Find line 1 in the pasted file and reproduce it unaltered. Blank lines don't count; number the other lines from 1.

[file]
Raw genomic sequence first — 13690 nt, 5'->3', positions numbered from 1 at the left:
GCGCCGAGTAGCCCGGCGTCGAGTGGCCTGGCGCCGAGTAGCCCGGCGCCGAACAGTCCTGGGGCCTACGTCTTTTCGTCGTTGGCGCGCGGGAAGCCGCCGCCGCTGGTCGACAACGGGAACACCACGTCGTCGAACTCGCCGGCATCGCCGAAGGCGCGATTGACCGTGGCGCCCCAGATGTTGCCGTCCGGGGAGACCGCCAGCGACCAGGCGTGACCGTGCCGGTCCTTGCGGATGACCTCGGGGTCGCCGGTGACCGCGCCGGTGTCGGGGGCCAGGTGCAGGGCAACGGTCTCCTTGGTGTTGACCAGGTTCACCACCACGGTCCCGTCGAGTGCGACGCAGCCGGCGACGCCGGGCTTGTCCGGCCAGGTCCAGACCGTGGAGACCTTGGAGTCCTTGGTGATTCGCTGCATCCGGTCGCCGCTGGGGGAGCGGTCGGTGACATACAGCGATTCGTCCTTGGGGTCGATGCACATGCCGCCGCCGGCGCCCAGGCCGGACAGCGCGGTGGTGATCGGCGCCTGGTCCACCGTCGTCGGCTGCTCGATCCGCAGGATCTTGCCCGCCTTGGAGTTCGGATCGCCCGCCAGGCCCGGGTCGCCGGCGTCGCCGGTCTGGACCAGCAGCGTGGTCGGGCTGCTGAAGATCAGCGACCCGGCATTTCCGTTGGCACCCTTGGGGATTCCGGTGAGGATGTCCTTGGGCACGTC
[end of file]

Raw genomic sequence first — 13690 nt, 5'->3', positions numbered from 1 at the left: